Continue reading the main story

Confirmed cases

Saudi Arabia: Five cases, three deaths

Jordan: Two cases, two deaths

UK: Four cases, one death

Germany: One case, flown from Qatar

Total: 12 cases, six deaths

Source: Health Protection Agency/World Health Organization

The hospital said it extended its sympathies to the family and was working with the Health Protection Agency to test other people who may have come into contact with the virus.

The infection causes pneumonia and sometimes kidney failure.

The exact source of the new virus and how it spreads is still unknown. The leading theory is that it comes from animals and the new Sars-like virus does appear to be closely related to a virus in bats.

The threat posed by the virus is thought to be low as it struggles to spread in people.

Speaking on Thursday, Dr Paul Cosford, deputy chief executive at the HPA, said: "It appears very difficult to catch"

Prof John Watson, head of the respiratory diseases department at the Health Protection Agency, said: "The routes of transmission to humans of the novel coronavirus have not yet been fully determined, but the recent UK experience provides strong evidence of human-to-human transmission in at least some circumstances.

"The three recent cases in the UK represent an important opportunity to obtain more information about the characteristics of this infection in humans and risk factors for its acquisition, particularly in the light of the first ever recorded instance of apparently lower severity of illness in one of the cases.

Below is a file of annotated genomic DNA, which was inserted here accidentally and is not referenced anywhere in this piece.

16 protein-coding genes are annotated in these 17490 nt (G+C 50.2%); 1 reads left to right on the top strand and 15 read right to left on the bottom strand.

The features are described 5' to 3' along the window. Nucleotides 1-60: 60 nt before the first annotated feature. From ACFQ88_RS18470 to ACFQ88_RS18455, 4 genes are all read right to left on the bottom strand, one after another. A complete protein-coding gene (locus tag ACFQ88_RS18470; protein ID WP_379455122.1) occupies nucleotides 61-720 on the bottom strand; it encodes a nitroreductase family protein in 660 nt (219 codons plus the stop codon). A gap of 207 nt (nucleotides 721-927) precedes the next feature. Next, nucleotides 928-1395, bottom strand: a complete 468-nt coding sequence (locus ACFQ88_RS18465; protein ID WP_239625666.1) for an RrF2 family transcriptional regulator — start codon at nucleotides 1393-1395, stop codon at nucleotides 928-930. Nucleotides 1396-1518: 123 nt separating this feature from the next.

"The risk of infection in contacts in most circumstances is still considered to be low and the risk associated with novel coronavirus to the general UK population remains very low."

Prof Ian Jones, from the University of Reading, said: "Given the previous health status of the patient it may be premature to assume the death was a result of the infection but even if it was, it is unlikely to signify a change in the virus.

"No general virus spread has been reported meaning the risk to the public remains very low."


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Post Options Post Options   Thanks (0) Thanks(0)   Quote carbon20 Quote  Post ReplyReply Direct Link To This Post Posted: February 21 2013 at 1:20pm

Health

Novel coronavirus infection - from SARS to SARI

19.02.2013
 
Novel%20coronavirus%20infection%20-%20from%20SARS%20to%20SARI.%2049441.jpeg